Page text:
Data were analyzed using SPSS version 24. Researchers evaluated frequency distributions and univariate statistics to ensure data met statistical assumptions of the planned analyses. Statistical assumptions of linear regression and multi-collinearity were tested before conducting multivariate statistical analysis. Researchers set a priori statistical significance at 0.05.

Reporting of descriptive, univariate statistics included: (a) range, mean, and standard deviation of continuous variables, and (b) number and percentage of categorical and dichotomous variables. Bivariate correlational analysis between chronic condition symptoms (i.e., impaired physical functioning, depression, anxiety, fatigue, pain interference, and pain intensity) and treatment burden was conducted using Pearson's r test reporting r statistics and p values. Multivariate analysis of independent variables (i.e., impaired physical functioning, depression, anxiety, fatigue, pain interference, and pain intensity controlling for the number of MCC) on the dependent variable of treatment burden was conducted using linear regression reporting the overall model fit (F test, degrees of freedom, adjusted R2, p value), and unstandardized/standardized beta coefficients, t score, and p value for each independent variable analyzed in the model. The total number of MCC was significantly associated with treatment burden in a previous analysis by the current authors using this dataset; thus, the relationship between the number of MCC and treatment burden was controlled for by adding the summed total of MCC in the analysis as a continuous variable in multivariate analysis.

Results

Study demographics are displayed in Table 1. No significant relationships between age, gender, race, education, income, and treatment burden were found in the sample; thus, researchers did not control for these characteristics in multivariate analysis.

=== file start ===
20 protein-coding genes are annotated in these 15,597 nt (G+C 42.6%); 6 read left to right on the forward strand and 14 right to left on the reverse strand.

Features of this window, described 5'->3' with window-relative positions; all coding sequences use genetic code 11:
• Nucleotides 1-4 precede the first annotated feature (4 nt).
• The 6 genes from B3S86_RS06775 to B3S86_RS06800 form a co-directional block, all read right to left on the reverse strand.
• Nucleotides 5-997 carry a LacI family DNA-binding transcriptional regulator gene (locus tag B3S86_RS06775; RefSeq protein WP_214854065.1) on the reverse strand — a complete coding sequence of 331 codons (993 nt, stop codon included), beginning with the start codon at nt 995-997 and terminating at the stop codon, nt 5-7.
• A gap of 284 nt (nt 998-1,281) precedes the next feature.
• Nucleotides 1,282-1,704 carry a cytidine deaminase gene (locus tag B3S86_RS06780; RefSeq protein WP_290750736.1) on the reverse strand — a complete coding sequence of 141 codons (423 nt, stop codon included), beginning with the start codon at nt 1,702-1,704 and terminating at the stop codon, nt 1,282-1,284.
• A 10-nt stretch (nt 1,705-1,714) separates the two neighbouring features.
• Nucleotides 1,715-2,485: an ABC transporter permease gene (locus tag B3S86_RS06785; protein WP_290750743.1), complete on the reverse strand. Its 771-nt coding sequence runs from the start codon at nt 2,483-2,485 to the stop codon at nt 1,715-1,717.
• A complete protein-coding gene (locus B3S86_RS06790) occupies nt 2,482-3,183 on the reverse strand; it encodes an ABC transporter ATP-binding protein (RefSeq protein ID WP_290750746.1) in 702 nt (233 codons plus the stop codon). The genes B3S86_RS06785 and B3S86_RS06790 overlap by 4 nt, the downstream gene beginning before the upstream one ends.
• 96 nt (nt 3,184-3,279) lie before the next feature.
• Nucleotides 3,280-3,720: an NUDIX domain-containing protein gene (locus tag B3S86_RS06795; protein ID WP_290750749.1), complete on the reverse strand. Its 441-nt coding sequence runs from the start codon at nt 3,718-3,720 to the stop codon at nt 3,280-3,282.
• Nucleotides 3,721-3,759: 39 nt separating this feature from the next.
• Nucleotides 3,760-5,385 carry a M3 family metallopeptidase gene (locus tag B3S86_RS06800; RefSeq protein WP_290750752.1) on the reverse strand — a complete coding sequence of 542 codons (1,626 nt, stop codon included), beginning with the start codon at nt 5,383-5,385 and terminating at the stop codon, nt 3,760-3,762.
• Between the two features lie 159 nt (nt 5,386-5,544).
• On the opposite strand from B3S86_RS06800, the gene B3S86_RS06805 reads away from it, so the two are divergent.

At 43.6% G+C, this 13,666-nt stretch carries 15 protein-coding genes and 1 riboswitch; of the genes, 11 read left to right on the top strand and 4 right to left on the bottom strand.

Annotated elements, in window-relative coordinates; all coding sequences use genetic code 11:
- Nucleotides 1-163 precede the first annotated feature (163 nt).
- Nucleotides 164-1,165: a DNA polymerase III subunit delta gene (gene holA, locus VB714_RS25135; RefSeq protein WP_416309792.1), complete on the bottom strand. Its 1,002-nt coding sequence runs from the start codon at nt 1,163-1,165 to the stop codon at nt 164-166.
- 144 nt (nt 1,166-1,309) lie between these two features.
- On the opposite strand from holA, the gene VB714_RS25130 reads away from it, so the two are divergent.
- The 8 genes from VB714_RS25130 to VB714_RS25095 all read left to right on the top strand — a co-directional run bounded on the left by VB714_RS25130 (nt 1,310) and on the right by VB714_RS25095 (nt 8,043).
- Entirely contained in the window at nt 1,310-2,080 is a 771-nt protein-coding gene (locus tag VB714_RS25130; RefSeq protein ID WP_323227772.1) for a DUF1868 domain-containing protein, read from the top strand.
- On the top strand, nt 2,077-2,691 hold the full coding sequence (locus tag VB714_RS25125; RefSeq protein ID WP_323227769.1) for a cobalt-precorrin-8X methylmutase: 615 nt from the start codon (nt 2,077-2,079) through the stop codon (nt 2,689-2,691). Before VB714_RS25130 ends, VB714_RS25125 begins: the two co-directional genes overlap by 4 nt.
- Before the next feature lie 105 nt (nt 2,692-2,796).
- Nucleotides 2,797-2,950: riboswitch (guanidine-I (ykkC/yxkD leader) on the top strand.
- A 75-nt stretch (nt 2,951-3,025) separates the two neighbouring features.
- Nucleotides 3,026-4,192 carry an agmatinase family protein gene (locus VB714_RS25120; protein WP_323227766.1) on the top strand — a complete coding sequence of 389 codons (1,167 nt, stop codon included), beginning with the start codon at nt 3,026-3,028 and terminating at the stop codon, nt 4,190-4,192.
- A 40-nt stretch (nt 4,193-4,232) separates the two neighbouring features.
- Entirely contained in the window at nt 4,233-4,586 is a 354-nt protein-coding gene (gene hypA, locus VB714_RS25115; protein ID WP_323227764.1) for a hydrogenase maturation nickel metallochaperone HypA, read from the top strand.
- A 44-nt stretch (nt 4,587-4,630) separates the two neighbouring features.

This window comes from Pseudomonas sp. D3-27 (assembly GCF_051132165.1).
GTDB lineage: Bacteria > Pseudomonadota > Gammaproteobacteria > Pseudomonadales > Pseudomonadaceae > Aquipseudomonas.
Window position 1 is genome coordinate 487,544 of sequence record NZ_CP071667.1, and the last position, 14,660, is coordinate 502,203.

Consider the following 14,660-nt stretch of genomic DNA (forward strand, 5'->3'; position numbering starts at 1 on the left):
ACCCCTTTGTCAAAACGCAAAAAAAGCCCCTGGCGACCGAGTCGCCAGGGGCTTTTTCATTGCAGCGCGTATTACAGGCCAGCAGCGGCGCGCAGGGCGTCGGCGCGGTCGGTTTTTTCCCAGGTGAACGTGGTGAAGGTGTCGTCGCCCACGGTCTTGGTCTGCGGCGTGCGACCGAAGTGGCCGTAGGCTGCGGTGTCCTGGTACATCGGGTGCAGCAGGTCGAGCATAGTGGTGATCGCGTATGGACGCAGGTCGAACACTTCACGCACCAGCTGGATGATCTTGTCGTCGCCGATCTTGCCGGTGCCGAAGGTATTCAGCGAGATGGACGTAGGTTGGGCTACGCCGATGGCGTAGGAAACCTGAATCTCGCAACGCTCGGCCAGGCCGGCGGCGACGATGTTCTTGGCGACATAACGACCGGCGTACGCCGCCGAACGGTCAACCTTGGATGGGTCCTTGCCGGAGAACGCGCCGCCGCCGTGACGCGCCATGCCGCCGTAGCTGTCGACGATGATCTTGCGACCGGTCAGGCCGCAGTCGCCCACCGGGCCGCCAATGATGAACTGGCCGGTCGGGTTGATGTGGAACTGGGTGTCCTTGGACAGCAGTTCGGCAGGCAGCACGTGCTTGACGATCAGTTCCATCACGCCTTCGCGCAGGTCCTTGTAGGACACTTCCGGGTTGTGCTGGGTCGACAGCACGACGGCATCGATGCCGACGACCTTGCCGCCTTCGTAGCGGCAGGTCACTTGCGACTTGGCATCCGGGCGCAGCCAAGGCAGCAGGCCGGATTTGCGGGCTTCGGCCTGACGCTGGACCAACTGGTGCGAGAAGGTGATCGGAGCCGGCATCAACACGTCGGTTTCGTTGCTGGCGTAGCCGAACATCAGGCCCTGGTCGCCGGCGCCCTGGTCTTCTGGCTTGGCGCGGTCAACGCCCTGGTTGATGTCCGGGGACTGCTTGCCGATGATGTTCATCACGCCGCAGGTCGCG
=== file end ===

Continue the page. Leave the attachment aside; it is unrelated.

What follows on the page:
Study Sample Variable Univariate Statistics (N = 74)

Table 1:

Study Sample Variable Univariate Statistics (N = 74)

Researchers first examined the relationship between chronic condition symptoms and treatment burden by analyzing bivariate correlations (Table 2). All chronic condition symptoms were positively associated with treatment burden (i.e., the more severe the reported symptom, the higher the level of treatment burden). Fatigue (r = 0.64, p ≤ 0.001) and pain interference (r = 0.38, p ≤ 0.001) were symptoms most strongly correlated with treatment burden 30 days following discharge from SNF to home.

Correlations Between Chronic Condition Symptoms and Treatment Burden

Table 2:

Correlations Between Chronic Condition Symptoms and Treatment Burden

In a multivariate analysis (Table 3) including the six chronic condition symptoms as independent variables, 39% of variance in treatment burden was explained (adjusted R2= 0.39, F[6,67] = 8.64, p < 0.001 with the symptom of fatigue [standardized beta coefficient = 0.55; p < 0.001]) predicting treatment burden. Researchers then controlled for other known antecedent factors of treatment burden (number of MCC, severity of MCC, presence of a caregiver, and number of home care visits). In multivariate analysis, the model was significant (adjusted R2 = 0.40, F[10,63] = 5.96, p < 0.001). Fatigue still predicted treatment burden (standardized beta coefficient = 0.47; p < 0.001). The presence of a caregiver assisting with chronic condition self-management tasks also remained significant in multivariate analysis (standardized beta coefficient = −0.21; p = 0.04).